Adding a puppy to the household is so exciting. Now you have a new playmate and a walking buddy. But don’t be too quick to grab the leash and harness and head out on those long adventures. According to the American Kennel Club (AKC), while there’s a lot of debate in the dog world about puppies and exercise, veterinarians, breeders, and trainers all seem to agree that too much exercise is just as bad as not enough when it comes to growing puppies. Additionally, for very young puppies you have to consider health issues before taking a walk.
All dogs need exercise for their physical and mental health, and for puppies, walking provides important socialization opportunities. However, because puppies are vulnerable to serious diseases such as parvovirus and canine distemper, veterinary experts recommend not walking in areas frequented by unknown dogs until at least two weeks after a pup’s final vaccinations. Typically puppies receive their final shots at around 16 weeks of age. This doesn’t mean that you have to confine your new puppy to the house or backyard until then.
Young puppies need to be socialized
Because the first three months of a puppy’s life are when sociability outweighs fear, they encompass the “primary window of opportunity for puppies to adapt to new people, animals, and experiences,” according to the American Veterinary Society of Animal Behavior (AVSAB). Improper socialization during this important time can increase the risk of behavioral problems later in life, including fear, avoidance, and/or aggression. It’s a serious concern since behavioral issues not only damage the bond between owners and their dogs but are also among the top reasons dogs are surrendered to shelters, say animal advocates.
Veterinary experts say it’s fine to take your puppy outside before he’s fully vaccinated as long as you exercise caution. The AVSAB recommends enrolling your newcomer in puppy socialization classes as early as 7-8 weeks of age. Just be sure your pup has received a minimum of one set of vaccines and his first deworming at least seven days before the first class, and continue to keep your puppy current on his vaccinations throughout all of his training sessions. In addition to attending training classes you can:
- Stride along together in safe areas not frequented by unknown dogs and keep your puppy away from any stagnant puddles and dog poop.
- Take your pup for walks with fully vaccinated dogs that belong to friends and family.
- Stroll around pet-friendly retail stores and shopping malls side by side. The AKC recommends these trips as a great way to introduce your puppy to a wide variety of people.
Once your puppy is fully protected and you’re ready to head out for a walk, how far can you go? In a Vetstreet article, veterinarian and orthopedic specialist Marc Wosar said there are no hard and fast rules on the right amount of exercise for puppies. He recommends that pet parents reach out to their veterinarians for guidance. According to Wosar, veterinarians make approximate recommendations based on an individual dog’s breed, energy level, behavioral needs, and risk of developing diseases that may be affected by exercise.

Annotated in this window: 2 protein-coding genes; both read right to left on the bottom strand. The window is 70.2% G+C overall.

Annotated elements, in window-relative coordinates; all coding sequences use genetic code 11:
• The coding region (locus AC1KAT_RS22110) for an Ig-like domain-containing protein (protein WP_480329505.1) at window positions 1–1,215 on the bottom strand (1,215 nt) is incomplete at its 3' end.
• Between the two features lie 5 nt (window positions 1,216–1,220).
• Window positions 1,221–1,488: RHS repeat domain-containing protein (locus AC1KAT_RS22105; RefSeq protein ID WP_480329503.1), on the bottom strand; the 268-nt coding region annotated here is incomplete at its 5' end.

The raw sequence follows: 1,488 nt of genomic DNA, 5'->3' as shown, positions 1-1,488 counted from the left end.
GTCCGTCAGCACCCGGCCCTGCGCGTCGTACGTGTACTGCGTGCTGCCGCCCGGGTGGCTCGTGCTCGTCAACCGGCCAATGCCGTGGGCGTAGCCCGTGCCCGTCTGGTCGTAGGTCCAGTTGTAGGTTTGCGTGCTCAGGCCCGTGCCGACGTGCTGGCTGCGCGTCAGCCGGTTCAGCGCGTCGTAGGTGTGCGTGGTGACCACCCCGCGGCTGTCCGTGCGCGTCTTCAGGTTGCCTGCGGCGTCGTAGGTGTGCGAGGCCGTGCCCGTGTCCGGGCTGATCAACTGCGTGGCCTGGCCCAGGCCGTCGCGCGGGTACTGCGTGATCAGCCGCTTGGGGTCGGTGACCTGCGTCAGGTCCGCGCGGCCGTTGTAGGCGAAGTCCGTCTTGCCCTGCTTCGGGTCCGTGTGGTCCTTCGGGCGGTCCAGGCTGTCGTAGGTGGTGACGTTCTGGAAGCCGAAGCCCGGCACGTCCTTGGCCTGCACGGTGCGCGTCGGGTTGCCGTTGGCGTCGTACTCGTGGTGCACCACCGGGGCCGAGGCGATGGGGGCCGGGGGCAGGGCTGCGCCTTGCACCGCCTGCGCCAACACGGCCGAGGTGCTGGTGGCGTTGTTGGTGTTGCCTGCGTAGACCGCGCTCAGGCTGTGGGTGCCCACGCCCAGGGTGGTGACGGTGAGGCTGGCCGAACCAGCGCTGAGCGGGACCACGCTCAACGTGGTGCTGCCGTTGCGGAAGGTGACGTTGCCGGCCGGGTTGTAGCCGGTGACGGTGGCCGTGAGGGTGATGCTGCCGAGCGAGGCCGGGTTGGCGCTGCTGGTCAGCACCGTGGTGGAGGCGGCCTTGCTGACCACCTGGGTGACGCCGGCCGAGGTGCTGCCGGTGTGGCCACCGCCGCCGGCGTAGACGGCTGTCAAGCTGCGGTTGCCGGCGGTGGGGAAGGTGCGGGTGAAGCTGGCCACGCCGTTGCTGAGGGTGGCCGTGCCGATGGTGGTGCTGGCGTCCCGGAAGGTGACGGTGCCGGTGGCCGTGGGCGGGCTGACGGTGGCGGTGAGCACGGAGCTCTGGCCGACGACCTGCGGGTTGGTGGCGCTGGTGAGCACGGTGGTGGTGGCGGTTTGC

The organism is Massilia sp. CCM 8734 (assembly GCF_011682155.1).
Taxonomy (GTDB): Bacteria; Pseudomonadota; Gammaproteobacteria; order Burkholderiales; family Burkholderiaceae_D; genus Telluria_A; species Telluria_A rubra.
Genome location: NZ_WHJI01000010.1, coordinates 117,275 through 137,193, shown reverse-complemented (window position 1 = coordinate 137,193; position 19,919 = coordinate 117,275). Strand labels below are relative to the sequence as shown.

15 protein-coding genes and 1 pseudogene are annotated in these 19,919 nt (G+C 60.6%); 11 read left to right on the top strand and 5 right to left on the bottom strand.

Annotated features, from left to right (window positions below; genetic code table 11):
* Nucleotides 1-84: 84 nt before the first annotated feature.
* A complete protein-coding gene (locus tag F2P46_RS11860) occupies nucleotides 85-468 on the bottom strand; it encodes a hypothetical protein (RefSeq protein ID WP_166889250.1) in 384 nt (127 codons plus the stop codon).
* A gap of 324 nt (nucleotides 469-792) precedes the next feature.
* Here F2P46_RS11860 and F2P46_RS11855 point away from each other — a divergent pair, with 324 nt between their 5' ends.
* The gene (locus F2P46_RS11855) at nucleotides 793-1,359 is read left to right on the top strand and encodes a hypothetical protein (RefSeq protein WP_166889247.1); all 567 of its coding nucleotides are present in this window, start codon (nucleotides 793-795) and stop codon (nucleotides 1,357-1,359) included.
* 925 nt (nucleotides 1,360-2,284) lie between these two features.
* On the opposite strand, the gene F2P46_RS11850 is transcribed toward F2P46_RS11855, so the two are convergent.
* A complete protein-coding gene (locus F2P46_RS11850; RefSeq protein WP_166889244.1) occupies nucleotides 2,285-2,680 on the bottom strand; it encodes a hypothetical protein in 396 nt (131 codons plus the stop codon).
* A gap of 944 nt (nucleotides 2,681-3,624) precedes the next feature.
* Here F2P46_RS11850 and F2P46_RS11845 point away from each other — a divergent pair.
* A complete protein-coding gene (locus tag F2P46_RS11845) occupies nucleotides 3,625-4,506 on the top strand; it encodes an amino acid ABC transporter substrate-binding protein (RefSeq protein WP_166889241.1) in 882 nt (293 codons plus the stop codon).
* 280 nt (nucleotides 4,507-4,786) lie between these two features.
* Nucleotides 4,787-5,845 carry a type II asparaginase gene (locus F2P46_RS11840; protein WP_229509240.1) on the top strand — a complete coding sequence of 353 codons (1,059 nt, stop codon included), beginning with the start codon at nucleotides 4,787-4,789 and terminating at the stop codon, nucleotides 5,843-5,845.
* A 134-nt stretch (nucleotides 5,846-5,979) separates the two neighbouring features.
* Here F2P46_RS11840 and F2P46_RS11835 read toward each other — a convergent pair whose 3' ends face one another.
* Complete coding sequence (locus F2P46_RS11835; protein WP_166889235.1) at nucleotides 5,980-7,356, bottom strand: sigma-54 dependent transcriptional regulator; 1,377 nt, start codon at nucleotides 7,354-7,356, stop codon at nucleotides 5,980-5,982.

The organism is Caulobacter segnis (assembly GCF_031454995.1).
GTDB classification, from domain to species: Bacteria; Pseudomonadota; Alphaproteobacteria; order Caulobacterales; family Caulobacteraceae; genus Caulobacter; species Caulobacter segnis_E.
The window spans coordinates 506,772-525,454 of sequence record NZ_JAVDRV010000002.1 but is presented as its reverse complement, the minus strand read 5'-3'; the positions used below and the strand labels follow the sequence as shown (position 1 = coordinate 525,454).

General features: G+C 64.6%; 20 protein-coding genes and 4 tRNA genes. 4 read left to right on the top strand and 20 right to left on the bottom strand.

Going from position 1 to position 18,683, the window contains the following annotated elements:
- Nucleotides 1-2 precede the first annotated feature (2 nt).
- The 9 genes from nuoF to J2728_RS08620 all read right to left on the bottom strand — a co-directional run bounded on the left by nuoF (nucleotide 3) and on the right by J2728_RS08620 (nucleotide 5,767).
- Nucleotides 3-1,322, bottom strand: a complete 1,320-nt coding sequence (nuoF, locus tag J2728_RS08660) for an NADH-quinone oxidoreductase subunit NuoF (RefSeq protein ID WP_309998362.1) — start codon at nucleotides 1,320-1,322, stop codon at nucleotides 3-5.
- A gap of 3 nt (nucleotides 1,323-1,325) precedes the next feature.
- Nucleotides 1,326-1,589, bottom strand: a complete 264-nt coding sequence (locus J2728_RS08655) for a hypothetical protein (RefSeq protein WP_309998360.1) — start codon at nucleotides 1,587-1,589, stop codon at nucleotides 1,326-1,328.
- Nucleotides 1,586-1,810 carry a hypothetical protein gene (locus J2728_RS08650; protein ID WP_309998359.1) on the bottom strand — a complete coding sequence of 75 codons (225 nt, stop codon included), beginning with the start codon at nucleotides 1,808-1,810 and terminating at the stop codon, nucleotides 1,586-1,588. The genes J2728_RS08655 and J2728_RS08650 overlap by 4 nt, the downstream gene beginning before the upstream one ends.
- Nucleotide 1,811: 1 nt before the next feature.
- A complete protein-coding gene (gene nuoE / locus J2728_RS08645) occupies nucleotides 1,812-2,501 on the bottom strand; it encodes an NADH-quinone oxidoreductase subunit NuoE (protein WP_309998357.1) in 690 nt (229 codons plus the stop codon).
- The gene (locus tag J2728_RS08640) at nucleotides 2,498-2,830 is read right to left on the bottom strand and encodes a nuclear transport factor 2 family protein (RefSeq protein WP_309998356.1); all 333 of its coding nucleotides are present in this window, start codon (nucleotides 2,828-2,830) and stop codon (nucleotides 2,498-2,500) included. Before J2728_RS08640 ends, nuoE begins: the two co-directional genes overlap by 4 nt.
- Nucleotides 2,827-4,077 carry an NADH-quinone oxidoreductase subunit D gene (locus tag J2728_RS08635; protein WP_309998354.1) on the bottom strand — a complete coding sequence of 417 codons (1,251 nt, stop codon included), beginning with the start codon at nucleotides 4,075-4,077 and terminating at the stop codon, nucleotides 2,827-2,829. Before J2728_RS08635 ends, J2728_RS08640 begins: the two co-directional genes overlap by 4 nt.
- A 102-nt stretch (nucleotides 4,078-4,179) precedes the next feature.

Too much exercise can cause injury to a puppy
Professionals at the Kennel Club of the U.K. remind us that puppies need much less exercise than fully-grown dogs, and veterinary experts say that over-exercising a growing puppy can damage developing joints, which can cause arthritis. When considering how far to walk your puppy, the Kennel Club recommends using a ratio of five minutes of exercise per month of age twice a day. So for example, a 2-month-old puppy can be walked for 10 minutes twice a day for a total of 20 minutes, and a 4-month-old puppy can be walked for 20 minutes twice a day for a total of 40 minutes. Once your dog is fully grown you can start increasing the length of the walks.
Teaching your puppy to walk on a leash
Of course, to take your pup on any outdoor adventure you’ll have to first teach him to walk on a leash. Kathy Santos, AKC Family Dog training and behavior columnist, recommends introducing your dog to the harness and leash while inside the house. Play with your puppy and give him treats while he’s wearing the harness and leash so he makes a positive association with them. Use reward-based training when teaching your puppy to walk on a leash. Be patient once you move the training outside as there will be lots of new distractions. Santos said pet parents should keep training sessions short and always end on a positive note when the “puppy is eager to do more and not when he’s mentally exhausted.”
As you develop an exercise plan for your dog, remember that his size, breed, and temperament will play a role in the type and intensity of activity he enjoys. Even in adulthood, low-energy dogs like bulldogs and basset hounds might be happy with local neighborhood walks, while breeds such as border collies and Labrador retrievers will be excited to accompany you on long hikes. Adjusting the walk to suit your dog’s ability and temperament will ensure you both safely enjoy the experience.
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